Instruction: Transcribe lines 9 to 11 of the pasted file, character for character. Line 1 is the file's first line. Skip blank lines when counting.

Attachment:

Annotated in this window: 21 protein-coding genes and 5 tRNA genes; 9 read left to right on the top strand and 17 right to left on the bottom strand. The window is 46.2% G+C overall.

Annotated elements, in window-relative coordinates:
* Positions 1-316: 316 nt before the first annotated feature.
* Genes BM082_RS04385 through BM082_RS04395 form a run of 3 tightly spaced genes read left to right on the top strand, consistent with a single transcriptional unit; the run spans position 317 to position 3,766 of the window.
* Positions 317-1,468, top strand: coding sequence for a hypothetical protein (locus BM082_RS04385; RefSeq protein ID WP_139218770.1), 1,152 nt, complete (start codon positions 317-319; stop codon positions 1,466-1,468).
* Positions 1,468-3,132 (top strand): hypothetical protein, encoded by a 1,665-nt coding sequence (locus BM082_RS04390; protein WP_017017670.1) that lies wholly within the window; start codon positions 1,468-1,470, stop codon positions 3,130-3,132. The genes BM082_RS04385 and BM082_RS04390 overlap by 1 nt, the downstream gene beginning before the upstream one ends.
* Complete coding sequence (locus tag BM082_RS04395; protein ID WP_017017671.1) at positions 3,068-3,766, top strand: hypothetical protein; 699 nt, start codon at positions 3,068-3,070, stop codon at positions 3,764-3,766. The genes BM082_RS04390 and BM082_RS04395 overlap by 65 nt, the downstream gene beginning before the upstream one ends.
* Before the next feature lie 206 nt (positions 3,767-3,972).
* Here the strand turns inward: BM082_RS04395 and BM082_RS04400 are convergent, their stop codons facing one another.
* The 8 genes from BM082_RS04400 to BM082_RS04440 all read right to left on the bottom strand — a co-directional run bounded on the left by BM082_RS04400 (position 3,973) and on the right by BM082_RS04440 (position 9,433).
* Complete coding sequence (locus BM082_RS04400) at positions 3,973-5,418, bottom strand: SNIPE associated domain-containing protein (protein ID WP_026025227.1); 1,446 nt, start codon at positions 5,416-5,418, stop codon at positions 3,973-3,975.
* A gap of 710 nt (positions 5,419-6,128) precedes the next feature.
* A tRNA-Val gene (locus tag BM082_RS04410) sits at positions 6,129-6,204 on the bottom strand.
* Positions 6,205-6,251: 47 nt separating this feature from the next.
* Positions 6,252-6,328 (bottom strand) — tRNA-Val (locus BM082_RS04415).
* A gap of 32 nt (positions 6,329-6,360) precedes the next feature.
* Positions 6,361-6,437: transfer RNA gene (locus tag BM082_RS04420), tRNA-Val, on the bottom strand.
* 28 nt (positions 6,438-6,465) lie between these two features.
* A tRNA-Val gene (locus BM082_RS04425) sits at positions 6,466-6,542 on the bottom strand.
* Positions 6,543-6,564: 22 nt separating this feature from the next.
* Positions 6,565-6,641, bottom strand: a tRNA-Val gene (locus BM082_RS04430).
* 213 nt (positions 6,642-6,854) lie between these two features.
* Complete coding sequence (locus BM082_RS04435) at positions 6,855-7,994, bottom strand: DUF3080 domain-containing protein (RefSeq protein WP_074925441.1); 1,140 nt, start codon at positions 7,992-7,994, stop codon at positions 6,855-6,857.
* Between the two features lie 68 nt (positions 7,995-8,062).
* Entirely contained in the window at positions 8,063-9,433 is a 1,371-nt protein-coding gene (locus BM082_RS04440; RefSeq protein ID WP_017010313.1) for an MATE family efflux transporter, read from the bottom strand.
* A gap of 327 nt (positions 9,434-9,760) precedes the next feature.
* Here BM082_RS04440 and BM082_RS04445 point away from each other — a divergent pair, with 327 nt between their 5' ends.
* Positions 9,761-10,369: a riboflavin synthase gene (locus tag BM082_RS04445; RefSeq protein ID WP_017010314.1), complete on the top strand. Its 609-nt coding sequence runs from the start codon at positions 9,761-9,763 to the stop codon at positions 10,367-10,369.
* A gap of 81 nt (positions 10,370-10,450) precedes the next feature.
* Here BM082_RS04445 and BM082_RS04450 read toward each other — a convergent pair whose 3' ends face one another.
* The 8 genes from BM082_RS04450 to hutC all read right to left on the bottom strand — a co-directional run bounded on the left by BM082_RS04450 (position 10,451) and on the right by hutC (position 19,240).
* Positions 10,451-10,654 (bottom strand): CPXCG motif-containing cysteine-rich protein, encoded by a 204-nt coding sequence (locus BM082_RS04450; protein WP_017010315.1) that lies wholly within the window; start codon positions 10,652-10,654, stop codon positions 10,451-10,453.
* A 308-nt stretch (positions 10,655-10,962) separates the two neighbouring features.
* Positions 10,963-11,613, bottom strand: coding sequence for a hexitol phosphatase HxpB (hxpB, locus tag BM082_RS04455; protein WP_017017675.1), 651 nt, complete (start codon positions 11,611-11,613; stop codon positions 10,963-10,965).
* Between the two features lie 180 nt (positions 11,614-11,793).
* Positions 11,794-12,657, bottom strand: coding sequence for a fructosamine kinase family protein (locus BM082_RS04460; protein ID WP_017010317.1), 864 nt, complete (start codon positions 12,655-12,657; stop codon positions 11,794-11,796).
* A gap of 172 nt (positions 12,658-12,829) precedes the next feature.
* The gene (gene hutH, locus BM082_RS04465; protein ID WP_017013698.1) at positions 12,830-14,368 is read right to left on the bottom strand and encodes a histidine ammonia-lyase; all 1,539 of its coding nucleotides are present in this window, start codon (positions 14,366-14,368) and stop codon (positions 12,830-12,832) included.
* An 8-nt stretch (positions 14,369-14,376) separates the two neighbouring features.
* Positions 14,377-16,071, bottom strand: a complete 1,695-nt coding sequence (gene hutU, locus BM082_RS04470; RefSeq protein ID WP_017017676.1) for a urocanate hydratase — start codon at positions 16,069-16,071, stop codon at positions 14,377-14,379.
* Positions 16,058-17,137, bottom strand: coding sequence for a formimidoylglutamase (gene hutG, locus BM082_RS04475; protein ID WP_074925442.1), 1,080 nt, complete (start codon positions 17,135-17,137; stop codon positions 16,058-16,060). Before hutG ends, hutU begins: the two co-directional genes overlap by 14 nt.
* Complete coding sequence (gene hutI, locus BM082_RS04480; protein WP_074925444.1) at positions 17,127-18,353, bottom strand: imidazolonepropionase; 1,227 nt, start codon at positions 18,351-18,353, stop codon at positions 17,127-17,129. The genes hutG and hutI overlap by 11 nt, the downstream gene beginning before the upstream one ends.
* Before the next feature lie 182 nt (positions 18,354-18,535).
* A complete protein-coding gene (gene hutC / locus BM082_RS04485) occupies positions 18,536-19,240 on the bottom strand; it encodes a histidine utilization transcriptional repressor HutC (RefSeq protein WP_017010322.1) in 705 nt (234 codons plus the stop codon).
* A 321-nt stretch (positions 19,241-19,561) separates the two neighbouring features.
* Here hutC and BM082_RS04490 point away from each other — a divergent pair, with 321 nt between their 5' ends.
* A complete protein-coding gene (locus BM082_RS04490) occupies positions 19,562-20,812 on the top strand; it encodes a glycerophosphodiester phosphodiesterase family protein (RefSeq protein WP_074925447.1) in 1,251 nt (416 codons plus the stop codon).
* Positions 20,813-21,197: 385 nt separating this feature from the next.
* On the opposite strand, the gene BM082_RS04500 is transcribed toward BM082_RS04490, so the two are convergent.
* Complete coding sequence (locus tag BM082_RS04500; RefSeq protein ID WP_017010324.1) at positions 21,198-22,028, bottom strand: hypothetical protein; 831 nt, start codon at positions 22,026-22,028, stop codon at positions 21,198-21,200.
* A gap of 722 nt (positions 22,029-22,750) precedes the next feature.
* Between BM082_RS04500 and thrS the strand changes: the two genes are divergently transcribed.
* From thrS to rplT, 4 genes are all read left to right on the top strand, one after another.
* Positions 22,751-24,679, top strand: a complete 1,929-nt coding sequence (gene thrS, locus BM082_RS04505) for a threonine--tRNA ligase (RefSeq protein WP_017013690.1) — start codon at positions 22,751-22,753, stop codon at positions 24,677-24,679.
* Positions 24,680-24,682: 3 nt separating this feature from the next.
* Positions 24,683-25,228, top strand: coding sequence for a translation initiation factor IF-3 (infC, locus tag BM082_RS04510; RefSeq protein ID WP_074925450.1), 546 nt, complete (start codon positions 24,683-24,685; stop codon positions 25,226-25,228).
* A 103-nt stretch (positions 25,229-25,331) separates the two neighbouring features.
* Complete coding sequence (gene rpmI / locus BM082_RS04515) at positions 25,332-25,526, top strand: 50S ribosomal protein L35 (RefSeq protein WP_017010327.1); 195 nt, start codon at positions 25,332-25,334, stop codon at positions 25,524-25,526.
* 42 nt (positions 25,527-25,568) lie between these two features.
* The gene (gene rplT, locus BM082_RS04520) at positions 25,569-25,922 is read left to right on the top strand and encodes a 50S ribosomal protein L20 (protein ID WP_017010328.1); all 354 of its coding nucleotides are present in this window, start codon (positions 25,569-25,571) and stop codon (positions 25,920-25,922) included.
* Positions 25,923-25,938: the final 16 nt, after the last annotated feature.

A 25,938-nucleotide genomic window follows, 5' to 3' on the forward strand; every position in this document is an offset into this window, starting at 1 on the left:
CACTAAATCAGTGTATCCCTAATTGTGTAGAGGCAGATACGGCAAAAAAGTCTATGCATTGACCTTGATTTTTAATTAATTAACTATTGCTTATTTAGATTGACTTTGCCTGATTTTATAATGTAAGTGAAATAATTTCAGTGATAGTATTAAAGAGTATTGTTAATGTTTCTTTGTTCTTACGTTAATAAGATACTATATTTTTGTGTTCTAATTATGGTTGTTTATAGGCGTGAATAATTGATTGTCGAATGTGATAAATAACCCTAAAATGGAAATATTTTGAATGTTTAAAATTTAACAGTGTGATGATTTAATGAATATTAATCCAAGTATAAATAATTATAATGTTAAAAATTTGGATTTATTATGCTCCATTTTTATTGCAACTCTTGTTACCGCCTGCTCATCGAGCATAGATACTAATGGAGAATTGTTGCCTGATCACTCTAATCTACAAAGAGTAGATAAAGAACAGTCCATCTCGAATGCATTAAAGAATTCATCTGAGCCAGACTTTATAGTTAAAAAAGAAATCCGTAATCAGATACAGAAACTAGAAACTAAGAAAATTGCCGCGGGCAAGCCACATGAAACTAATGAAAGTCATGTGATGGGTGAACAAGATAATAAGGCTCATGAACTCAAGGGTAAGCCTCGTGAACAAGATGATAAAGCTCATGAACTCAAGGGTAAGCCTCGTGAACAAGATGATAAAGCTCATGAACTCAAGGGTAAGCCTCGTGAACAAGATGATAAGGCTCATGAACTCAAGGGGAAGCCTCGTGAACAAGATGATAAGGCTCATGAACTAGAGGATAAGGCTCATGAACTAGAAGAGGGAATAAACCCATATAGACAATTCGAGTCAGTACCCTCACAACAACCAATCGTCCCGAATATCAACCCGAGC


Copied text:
* Here the strand turns inward: BM082_RS04395 and BM082_RS04400 are convergent, their stop codons facing one another.
* The 8 genes from BM082_RS04400 to BM082_RS04440 all read right to left on the bottom strand — a co-directional run bounded on the left by BM082_RS04400 (position 3,973) and on the right by BM082_RS04440 (position 9,433).
* Complete coding sequence (locus BM082_RS04400) at positions 3,973-5,418, bottom strand: SNIPE associated domain-containing protein (protein ID WP_026025227.1); 1,446 nt, start codon at positions 5,416-5,418, stop codon at positions 3,973-3,975.